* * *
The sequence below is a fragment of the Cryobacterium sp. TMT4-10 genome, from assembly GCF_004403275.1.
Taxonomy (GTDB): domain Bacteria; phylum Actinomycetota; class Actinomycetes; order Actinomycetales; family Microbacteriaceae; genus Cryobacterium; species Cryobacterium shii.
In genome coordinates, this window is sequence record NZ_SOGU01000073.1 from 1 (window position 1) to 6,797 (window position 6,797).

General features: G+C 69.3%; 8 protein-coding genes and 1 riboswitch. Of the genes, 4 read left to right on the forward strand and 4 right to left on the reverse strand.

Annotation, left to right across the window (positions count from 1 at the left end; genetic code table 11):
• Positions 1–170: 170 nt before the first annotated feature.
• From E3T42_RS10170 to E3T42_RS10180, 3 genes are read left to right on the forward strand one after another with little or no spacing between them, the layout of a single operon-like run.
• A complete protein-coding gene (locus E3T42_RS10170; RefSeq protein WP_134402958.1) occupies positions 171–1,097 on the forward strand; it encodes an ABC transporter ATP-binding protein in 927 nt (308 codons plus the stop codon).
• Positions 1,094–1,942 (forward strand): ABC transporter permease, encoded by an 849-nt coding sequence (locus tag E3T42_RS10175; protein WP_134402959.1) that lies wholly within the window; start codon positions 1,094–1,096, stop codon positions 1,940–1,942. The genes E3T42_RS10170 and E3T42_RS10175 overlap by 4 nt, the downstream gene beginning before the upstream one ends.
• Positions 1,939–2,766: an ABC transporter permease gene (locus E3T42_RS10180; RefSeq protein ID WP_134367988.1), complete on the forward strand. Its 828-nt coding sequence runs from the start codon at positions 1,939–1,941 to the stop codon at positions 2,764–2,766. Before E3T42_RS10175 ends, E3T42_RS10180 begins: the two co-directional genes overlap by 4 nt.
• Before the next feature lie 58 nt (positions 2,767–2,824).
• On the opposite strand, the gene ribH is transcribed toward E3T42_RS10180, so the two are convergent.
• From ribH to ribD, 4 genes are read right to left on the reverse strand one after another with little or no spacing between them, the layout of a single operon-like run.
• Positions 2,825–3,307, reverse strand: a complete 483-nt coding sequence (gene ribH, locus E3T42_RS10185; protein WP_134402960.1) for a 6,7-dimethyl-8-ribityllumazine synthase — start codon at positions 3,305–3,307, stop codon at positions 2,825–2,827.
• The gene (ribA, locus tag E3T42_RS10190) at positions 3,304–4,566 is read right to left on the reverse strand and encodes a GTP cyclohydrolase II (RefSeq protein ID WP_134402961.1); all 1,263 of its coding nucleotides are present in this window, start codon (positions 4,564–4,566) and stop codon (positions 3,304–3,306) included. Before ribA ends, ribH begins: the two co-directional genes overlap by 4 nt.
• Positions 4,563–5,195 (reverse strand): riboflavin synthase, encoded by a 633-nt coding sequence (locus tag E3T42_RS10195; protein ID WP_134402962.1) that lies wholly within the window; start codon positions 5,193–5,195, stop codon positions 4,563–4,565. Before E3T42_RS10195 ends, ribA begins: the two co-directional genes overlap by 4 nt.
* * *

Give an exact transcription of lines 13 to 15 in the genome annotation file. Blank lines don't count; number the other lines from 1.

• From ribH to ribD, 4 genes are read right to left on the reverse strand one after another with little or no spacing between them, the layout of a single operon-like run.
• Positions 2,825–3,307, reverse strand: a complete 483-nt coding sequence (gene ribH, locus E3T42_RS10185; protein WP_134402960.1) for a 6,7-dimethyl-8-ribityllumazine synthase — start codon at positions 3,305–3,307, stop codon at positions 2,825–2,827.
• The gene (ribA, locus tag E3T42_RS10190) at positions 3,304–4,566 is read right to left on the reverse strand and encodes a GTP cyclohydrolase II (RefSeq protein ID WP_134402961.1); all 1,263 of its coding nucleotides are present in this window, start codon (positions 4,564–4,566) and stop codon (positions 3,304–3,306) included. Before ribA ends, ribH begins: the two co-directional genes overlap by 4 nt.